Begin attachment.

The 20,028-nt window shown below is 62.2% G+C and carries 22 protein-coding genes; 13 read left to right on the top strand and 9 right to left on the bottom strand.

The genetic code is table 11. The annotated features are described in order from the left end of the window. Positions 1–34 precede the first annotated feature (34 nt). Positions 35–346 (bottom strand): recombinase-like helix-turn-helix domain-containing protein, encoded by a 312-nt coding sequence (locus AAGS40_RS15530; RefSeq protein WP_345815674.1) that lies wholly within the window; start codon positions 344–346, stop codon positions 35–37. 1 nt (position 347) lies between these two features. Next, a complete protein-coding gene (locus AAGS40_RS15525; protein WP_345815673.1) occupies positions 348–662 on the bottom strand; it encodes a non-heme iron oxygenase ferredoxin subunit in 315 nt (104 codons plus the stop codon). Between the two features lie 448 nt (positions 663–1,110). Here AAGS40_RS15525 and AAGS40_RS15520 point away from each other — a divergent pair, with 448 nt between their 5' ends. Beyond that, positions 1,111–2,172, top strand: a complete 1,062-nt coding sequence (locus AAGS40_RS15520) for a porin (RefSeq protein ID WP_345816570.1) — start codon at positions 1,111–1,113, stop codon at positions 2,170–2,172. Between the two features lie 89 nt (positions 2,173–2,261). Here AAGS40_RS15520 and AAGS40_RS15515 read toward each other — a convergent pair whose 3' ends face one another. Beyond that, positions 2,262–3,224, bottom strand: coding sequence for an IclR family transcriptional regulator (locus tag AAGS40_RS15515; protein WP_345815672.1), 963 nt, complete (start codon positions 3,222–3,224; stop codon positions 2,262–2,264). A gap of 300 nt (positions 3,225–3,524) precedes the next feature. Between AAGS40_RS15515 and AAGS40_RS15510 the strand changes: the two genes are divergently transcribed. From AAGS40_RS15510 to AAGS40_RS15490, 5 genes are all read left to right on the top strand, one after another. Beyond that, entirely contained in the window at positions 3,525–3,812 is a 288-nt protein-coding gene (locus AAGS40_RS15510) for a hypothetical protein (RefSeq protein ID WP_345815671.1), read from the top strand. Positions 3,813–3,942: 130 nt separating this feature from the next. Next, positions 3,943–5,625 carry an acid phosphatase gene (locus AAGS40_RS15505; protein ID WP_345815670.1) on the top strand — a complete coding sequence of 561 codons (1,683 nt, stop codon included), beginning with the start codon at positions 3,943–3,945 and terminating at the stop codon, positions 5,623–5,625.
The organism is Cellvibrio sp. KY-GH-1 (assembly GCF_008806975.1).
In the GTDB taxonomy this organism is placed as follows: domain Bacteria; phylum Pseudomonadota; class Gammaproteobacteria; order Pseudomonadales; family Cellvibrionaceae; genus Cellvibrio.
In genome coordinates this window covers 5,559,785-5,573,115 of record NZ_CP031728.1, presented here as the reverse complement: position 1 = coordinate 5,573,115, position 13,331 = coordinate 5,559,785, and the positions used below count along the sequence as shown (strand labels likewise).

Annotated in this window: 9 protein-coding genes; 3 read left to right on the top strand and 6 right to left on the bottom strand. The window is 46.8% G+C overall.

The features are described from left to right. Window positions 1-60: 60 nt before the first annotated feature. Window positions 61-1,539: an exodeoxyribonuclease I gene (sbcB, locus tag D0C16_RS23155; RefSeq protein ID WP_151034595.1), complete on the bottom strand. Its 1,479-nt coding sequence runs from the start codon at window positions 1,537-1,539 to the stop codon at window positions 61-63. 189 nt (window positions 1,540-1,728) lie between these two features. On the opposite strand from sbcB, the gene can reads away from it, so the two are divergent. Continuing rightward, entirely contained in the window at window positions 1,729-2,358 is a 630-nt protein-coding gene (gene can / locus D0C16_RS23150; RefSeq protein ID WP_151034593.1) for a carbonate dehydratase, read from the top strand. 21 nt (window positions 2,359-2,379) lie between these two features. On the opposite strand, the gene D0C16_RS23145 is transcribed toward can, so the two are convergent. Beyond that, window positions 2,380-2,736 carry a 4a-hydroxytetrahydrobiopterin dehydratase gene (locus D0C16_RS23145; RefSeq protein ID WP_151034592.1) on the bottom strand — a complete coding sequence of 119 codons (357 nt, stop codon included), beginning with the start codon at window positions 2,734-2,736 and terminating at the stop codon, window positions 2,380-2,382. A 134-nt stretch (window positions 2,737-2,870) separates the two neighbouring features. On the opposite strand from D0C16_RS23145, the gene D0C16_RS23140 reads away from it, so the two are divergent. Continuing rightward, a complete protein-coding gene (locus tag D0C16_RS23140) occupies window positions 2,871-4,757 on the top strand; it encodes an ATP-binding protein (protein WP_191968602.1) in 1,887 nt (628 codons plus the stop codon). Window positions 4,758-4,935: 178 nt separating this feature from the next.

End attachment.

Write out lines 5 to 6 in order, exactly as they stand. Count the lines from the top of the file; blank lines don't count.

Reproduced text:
In genome coordinates this window covers 5,559,785-5,573,115 of record NZ_CP031728.1, presented here as the reverse complement: position 1 = coordinate 5,573,115, position 13,331 = coordinate 5,559,785, and the positions used below count along the sequence as shown (strand labels likewise).

Annotated in this window: 9 protein-coding genes; 3 read left to right on the top strand and 6 right to left on the bottom strand. The window is 46.8% G+C overall.